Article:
Dr. Oliver Sacks, a world-renowned neurologist and author named “The Poet Laureate of Medicine” by The New York Times, left a singularly impactful legacy after his death in 2015. His life has been a source of inspiration for millions, myself very much included, giving hope that we might re-pave the path to human-centric medical care that focuses on treating not the disease but the entire person. As of April 9th, we can all follow the journey of this remarkable man in a documentary about his work and life premiering now on PBS!
Dr. Oliver Sacks left us with such eye-opening works as “The Man Who Mistook His Wife For a Hat,” “Musicophilia,” and “Awakenings,” where he enlightens us on a spectrum of different neurological conditions from amnesia to congenital blindness to patients emerging post-encephalitis lethargica.
He shares his wonder and fascination with these phenomena as expertly as any of the greatest storytellers of our time, but this isn’t what makes Sacks the most brilliant physician I’ve ever had the pleasure of reading—no. It’s just him. It’s not him as a doctor or him as a writer. It’s him as a person. His entire soul. It’s the fact that he accomplished everything that he did and never failed to put humanity, empathy, and genuine human kindness above all else. While he showed an unparalleled neurological prowess in the various ailments his patients endured, he NEVER failed to see that, underneath it all, we are all just people.
All this to say, my heart leapt when I saw that master documentarian Ric Burns, best known for his 1999 Emmy Nominated “New York: A Documentary Film,” recently released his documentary on Dr. Sacks’ incredible life.
In the documentary, Burns chronicles Sacks’ early life all the way up until just weeks after he’d received his fatal prognosis: his ocular tumor had metastasized to a terminal degree. Bill Hayes, the late partner of Sacks, describes how trusting he was of Burns throughout the processes, counting on him to capture the many different intricacies of his life, knowing full well he wouldn’t be alive to see the final piece himself. About the filming process, Hayes states, “The Oliver you see interviewed across the table from Ric or surrounded by his family and friends—all that sort of exhilaration, the brilliance, the self-deprecating humor, the eccentricities—that was so much [of] what Oliver was like.”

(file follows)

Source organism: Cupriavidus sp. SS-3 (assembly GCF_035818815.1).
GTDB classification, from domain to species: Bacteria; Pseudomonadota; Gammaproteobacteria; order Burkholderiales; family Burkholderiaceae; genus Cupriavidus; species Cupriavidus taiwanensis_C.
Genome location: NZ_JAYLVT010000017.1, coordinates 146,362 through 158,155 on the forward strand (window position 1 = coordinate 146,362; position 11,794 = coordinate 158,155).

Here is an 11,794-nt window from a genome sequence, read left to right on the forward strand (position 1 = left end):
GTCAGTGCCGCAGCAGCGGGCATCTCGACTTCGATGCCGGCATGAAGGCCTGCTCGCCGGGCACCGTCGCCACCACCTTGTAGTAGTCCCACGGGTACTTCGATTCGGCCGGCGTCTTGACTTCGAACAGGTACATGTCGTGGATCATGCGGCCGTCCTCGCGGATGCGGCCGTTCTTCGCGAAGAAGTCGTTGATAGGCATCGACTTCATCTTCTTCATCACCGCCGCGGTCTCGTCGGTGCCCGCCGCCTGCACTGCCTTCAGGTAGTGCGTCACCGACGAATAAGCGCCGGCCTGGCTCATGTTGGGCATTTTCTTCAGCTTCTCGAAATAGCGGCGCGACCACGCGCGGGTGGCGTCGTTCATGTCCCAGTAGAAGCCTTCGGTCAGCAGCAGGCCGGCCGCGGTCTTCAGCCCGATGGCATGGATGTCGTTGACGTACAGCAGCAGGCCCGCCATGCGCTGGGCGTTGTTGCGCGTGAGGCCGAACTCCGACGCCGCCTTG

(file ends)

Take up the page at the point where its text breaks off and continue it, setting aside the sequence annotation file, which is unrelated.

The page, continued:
While the piece does cover some of the darkest moments in Sacks’ life, such as the struggles with his family, periods of what writer Lawrence Weschler referred to as “staggering bouts of pharmacological experimentation,” and coming to terms with his rapidly approaching final hours, the documentary, as did Sacks’ life itself, leaves us with a predominant message of the Light and Love he left in the world.
“I have loved and been loved.
I have been given much.
And I have given something in return.
I have read and traveled and thought and written.
I have had an intercourse with the world, the special intercourse of writers and readers.
Above all, I have been a sentient being, a thinking animal on this beautiful planet, and this, in itself, has been an enormous privilege and adventure.”
–Gratitude, by Dr. Oliver Wolf Sacks
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